Quality control charts also called the Shewhart chart are used as an important part of process improvement techniques in numerous industries. Variations within any process are an unavoidable aspect. But when timely corrective action is not taken then these variations can affect the business negatively. The importance of quality control charts is, in such scenarios, to study the changes happening over time in the process.

Control charts are graphs with a central line for the average, an upper line for the upper control limit, and a lower line for the lower control limit. Control charts in quality control are used as a tool for data collection, data comparison and analysis. For variable data, these charts are used in pairs whereas for attribute data they are used singly.

What is a control chart in quality control?

In quality control, control charts are always used in combination with other process improvement tools. Across industries such as healthcare, service, manufacturing or others, control charts can be used to monitor how variables change over time. Using quality control charts effectively is all about having a good understanding of the variations and enabling continuous improvement.

A control chart in quality control is especially useful to monitor the process that is under statistical control. Quality control charts are considered one of the seven basic quality tools for process improvement and are used in Lean Six Sigma projects and DMAIC (an acronym for Define, Measure, Analyze, Improve and Control) projects that are under the control phase.

The importance of quality control charts is to enable the visualization of variation, monitor for problems and take actions to improve processes, predict expected outcomes and also to analyze the variation patterns. For optimum quality control, it is crucial to identify the right control charts on the basis of the available data.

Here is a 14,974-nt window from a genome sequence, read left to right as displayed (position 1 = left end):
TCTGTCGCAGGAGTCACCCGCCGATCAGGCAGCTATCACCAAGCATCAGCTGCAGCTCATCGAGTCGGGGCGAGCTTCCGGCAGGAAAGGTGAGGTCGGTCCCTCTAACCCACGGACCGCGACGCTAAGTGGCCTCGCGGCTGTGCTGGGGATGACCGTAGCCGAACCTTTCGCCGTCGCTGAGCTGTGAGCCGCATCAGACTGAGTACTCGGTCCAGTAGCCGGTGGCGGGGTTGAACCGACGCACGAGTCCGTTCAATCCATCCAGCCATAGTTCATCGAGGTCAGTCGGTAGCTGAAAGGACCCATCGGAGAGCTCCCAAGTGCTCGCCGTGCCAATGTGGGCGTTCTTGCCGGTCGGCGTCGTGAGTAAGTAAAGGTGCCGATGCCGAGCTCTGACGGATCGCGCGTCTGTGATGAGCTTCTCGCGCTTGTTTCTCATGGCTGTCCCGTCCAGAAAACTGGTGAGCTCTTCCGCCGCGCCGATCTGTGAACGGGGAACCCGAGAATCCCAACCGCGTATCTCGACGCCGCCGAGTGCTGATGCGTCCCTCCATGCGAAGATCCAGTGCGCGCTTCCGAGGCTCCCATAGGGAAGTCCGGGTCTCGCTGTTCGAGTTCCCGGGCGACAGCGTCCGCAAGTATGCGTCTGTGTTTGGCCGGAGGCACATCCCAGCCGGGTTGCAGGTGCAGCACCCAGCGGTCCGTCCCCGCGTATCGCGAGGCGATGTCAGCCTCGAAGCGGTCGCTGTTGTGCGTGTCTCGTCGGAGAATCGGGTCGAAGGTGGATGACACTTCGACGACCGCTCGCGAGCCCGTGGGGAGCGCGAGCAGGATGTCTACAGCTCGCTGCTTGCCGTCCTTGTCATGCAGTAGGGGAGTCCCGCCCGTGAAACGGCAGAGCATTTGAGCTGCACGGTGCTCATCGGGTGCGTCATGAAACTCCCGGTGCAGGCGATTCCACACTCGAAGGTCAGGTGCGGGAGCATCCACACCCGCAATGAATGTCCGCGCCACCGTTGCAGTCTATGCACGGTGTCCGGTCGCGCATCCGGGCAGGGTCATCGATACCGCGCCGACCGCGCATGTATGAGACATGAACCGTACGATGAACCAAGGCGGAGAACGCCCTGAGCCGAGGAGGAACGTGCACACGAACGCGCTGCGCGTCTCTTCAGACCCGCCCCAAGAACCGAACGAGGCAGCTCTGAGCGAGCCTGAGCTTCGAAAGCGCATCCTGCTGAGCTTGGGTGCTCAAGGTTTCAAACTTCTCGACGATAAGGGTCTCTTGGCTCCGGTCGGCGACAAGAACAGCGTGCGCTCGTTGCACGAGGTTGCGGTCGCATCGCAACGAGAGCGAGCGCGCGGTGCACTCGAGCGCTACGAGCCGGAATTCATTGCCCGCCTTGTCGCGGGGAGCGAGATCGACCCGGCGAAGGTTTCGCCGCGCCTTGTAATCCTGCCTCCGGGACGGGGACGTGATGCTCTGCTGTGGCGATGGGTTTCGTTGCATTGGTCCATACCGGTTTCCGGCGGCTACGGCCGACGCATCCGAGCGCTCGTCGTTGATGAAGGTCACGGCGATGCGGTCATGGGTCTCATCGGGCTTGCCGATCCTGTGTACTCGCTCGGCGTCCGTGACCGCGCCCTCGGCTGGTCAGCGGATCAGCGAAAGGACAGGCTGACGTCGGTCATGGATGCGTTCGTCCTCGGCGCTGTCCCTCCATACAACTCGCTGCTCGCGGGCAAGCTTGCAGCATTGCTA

Importance of quality control charts

Quality control charts are one of many graphical tools used in quality control analysis to understand the process changes that occur over time. The importance of quality control charts is evident in their use as statistical quality control tools. Statistical control charts are used to determine variables, ascertain unit defect fractions, find out the faults per unit and also as a procedure for acceptance sampling. It is not feasible for the manufacturer to inspect the entire batch of products for quality control, and this makes sampling necessary.

Here are some benefits of control charts that aid in quality control:

  • Determine process variations that occur within and outside of your control limits.
  • Find problem indicators, and know beforehand if something may or may not go wrong in the process.
  • Determine patterns within plotted points that could be the possible causes of variations.
  • Guide in deciding the right solutions or corrective actions to be taken.
  • Forecasting future performance.
  • Find new ideas to improve quality on the basis of analysis from quality control charts.

Types of quality control charts